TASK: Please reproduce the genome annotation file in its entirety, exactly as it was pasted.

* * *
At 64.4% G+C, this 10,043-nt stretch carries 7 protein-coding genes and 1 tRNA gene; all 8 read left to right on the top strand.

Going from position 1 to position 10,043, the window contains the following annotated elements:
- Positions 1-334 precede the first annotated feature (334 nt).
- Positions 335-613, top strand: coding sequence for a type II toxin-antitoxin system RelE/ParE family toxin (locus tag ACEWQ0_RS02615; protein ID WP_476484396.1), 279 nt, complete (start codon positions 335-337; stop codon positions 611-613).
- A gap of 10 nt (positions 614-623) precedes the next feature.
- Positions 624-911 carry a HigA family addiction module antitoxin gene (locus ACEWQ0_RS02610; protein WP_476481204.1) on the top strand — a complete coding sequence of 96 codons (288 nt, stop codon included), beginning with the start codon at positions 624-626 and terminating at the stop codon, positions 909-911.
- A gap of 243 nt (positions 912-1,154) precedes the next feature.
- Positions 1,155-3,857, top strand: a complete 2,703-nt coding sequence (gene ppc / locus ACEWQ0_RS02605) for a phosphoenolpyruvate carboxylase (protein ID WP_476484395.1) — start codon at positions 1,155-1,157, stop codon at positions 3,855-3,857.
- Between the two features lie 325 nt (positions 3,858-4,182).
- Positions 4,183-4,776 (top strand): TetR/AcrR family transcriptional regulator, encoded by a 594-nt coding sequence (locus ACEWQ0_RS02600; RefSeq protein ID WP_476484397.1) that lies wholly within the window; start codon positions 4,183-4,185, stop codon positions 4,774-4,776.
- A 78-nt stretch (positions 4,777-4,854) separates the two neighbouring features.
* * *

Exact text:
At 64.4% G+C, this 10,043-nt stretch carries 7 protein-coding genes and 1 tRNA gene; all 8 read left to right on the top strand.

Going from position 1 to position 10,043, the window contains the following annotated elements:
- Positions 1-334 precede the first annotated feature (334 nt).
- Positions 335-613, top strand: coding sequence for a type II toxin-antitoxin system RelE/ParE family toxin (locus tag ACEWQ0_RS02615; protein ID WP_476484396.1), 279 nt, complete (start codon positions 335-337; stop codon positions 611-613).
- A gap of 10 nt (positions 614-623) precedes the next feature.
- Positions 624-911 carry a HigA family addiction module antitoxin gene (locus ACEWQ0_RS02610; protein WP_476481204.1) on the top strand — a complete coding sequence of 96 codons (288 nt, stop codon included), beginning with the start codon at positions 624-626 and terminating at the stop codon, positions 909-911.
- A gap of 243 nt (positions 912-1,154) precedes the next feature.
- Positions 1,155-3,857, top strand: a complete 2,703-nt coding sequence (gene ppc / locus ACEWQ0_RS02605) for a phosphoenolpyruvate carboxylase (protein ID WP_476484395.1) — start codon at positions 1,155-1,157, stop codon at positions 3,855-3,857.
- Between the two features lie 325 nt (positions 3,858-4,182).
- Positions 4,183-4,776 (top strand): TetR/AcrR family transcriptional regulator, encoded by a 594-nt coding sequence (locus ACEWQ0_RS02600; RefSeq protein ID WP_476484397.1) that lies wholly within the window; start codon positions 4,183-4,185, stop codon positions 4,774-4,776.
- A 78-nt stretch (positions 4,777-4,854) separates the two neighbouring features.